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Cardiovascular outcome trials in obesity: A review

John P.H. Wilding, Stephan Jacob
Obesity reviews 2021 v.22 no.1 pp. e13112
bariatric surgery, blood pressure, cardiovascular diseases, drug therapy, glucagon-like peptide 1, glucose, lifestyle, lipids, noninsulin-dependent diabetes mellitus, obesity, weight loss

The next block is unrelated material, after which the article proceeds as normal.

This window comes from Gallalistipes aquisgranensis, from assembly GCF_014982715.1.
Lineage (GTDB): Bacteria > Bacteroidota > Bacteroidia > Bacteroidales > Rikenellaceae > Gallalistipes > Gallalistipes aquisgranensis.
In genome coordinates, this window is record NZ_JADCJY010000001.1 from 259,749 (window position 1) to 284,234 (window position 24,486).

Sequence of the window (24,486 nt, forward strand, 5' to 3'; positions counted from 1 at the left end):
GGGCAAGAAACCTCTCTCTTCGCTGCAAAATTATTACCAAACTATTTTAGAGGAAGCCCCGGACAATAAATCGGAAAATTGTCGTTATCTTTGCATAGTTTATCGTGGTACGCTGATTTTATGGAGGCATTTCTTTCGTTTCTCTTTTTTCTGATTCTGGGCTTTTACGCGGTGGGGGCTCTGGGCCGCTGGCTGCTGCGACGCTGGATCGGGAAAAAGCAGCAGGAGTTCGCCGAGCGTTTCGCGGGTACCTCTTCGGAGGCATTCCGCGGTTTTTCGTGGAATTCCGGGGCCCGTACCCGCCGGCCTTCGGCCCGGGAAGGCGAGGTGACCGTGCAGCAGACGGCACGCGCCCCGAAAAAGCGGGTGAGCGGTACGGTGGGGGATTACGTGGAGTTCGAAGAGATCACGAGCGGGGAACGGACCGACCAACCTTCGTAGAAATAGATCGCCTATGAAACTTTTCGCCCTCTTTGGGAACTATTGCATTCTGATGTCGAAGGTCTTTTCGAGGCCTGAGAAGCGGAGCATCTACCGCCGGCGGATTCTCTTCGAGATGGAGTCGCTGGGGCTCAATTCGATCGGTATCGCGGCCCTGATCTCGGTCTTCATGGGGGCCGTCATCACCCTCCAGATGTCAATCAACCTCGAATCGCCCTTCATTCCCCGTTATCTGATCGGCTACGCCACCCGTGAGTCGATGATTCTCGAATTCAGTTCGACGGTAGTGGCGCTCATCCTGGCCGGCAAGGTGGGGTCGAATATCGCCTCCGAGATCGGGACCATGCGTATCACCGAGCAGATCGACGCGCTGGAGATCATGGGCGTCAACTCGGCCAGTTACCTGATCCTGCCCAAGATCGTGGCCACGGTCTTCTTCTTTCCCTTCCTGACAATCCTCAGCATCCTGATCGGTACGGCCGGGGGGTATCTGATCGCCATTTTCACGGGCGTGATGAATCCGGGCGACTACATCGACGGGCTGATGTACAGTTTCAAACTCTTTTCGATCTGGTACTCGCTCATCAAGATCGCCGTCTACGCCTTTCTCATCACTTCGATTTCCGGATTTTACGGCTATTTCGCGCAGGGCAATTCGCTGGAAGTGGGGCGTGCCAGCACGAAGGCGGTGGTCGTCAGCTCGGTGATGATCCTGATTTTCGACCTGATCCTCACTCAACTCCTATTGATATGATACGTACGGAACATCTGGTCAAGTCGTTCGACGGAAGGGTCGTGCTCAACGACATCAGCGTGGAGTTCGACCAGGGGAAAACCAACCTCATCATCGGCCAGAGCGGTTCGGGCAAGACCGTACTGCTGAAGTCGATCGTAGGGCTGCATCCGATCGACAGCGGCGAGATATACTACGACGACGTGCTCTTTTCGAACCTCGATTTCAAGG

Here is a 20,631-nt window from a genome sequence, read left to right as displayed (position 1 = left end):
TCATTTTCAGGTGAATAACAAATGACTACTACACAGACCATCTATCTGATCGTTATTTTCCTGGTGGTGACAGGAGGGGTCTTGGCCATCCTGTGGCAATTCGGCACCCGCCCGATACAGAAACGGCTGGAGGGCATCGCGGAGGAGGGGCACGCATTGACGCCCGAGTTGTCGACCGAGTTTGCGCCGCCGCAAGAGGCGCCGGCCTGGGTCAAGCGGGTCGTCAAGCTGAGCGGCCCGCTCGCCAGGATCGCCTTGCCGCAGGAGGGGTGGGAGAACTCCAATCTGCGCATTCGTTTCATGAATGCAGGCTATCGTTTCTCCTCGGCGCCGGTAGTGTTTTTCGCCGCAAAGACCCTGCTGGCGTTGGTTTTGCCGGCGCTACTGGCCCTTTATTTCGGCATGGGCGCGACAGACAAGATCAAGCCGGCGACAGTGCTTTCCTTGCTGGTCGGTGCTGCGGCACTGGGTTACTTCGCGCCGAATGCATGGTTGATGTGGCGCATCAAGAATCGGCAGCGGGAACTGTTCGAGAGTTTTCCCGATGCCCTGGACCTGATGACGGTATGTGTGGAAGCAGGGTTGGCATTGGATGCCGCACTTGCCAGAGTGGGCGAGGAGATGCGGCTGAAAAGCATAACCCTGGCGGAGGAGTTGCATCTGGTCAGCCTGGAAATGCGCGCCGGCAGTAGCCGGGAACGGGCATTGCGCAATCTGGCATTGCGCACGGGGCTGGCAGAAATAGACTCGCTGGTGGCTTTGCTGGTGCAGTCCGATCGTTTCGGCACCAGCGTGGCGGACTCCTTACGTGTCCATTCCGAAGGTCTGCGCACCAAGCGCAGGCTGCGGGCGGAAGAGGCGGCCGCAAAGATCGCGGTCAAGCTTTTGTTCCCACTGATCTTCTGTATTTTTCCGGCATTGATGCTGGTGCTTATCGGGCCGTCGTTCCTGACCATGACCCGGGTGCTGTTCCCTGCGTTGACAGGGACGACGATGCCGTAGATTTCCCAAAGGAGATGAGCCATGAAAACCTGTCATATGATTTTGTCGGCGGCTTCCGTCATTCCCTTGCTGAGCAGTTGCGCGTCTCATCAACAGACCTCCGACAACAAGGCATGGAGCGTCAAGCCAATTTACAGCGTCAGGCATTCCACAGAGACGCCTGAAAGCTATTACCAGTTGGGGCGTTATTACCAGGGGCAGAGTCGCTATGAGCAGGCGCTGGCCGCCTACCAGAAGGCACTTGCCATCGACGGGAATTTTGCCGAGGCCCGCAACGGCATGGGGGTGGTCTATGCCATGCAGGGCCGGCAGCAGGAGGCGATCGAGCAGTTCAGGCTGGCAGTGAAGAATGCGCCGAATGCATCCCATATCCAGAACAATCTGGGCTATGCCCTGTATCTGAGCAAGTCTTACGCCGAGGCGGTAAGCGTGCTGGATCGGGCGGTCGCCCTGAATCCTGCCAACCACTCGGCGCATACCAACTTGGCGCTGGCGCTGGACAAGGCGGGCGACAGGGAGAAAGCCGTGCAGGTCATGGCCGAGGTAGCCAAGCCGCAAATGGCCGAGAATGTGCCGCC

Obesity is a global epidemic associated with over 200 health complications and a significant risk of developing cardiovascular disease (CVD), partly by increasing classical risk factors such as lipid and glucose levels and blood pressure. Weight loss through lifestyle interventions, pharmacotherapy and/or bariatric surgery improves CV risk factors. Cardiovascular outcome trials (CVOTs) of anti‐obesity medications aim to evaluate the CV safety and benefits of pharmacotherapy. Many CVOTs in obesity have either failed to demonstrate a CV benefit or have been terminated prematurely because of safety issues, prompting regulatory agencies to define new requirements (based on those for CVOTs in type 2 diabetes [T2D]). CVOTs of glucagon‐like peptide‐1 receptor agonists (GLP‐1RAs) in T2D have demonstrated that some GLP‐1RAs reduce CV risk and may help inform future CVOTs in obesity, given the approval of liraglutide 3.0 mg for obesity. In this review, the evidence for the link between obesity and CVD is considered in the context of studies showing that weight loss improves markers of CV risk and risk of adverse CV events. The review also examines the CVOTs in obesity that have been conducted to date and those under way, such as the SELECT trial with subcutaneous semaglutide of 2.4 mg.